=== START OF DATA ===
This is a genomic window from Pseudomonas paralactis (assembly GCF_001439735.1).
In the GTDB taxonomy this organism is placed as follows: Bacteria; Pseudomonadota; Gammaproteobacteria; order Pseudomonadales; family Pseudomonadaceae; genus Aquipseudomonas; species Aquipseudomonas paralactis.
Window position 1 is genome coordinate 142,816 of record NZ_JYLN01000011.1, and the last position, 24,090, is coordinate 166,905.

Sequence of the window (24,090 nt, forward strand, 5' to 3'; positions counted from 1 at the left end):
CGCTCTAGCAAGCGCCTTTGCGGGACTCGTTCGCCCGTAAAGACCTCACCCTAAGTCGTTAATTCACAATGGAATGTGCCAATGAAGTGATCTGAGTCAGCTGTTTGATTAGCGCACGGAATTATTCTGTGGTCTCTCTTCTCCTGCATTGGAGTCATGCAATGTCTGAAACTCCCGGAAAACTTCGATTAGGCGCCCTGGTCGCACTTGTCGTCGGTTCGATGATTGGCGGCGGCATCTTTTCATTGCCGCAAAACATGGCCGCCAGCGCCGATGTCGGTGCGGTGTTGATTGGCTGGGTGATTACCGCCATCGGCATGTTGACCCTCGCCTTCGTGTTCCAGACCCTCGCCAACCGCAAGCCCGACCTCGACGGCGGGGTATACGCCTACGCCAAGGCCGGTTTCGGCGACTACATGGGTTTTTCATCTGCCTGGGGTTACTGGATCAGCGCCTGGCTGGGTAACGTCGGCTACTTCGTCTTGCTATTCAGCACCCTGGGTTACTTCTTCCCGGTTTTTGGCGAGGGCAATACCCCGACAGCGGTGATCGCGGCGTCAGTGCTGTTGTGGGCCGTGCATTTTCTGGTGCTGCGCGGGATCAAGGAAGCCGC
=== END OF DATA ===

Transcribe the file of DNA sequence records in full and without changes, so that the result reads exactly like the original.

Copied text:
This is a genomic window from Pseudomonas paralactis (assembly GCF_001439735.1).
In the GTDB taxonomy this organism is placed as follows: Bacteria; Pseudomonadota; Gammaproteobacteria; order Pseudomonadales; family Pseudomonadaceae; genus Aquipseudomonas; species Aquipseudomonas paralactis.
Window position 1 is genome coordinate 142,816 of record NZ_JYLN01000011.1, and the last position, 24,090, is coordinate 166,905.

Sequence of the window (24,090 nt, forward strand, 5' to 3'; positions counted from 1 at the left end):
CGCTCTAGCAAGCGCCTTTGCGGGACTCGTTCGCCCGTAAAGACCTCACCCTAAGTCGTTAATTCACAATGGAATGTGCCAATGAAGTGATCTGAGTCAGCTGTTTGATTAGCGCACGGAATTATTCTGTGGTCTCTCTTCTCCTGCATTGGAGTCATGCAATGTCTGAAACTCCCGGAAAACTTCGATTAGGCGCCCTGGTCGCACTTGTCGTCGGTTCGATGATTGGCGGCGGCATCTTTTCATTGCCGCAAAACATGGCCGCCAGCGCCGATGTCGGTGCGGTGTTGATTGGCTGGGTGATTACCGCCATCGGCATGTTGACCCTCGCCTTCGTGTTCCAGACCCTCGCCAACCGCAAGCCCGACCTCGACGGCGGGGTATACGCCTACGCCAAGGCCGGTTTCGGCGACTACATGGGTTTTTCATCTGCCTGGGGTTACTGGATCAGCGCCTGGCTGGGTAACGTCGGCTACTTCGTCTTGCTATTCAGCACCCTGGGTTACTTCTTCCCGGTTTTTGGCGAGGGCAATACCCCGACAGCGGTGATCGCGGCGTCAGTGCTGTTGTGGGCCGTGCATTTTCTGGTGCTGCGCGGGATCAAGGAAGCCGC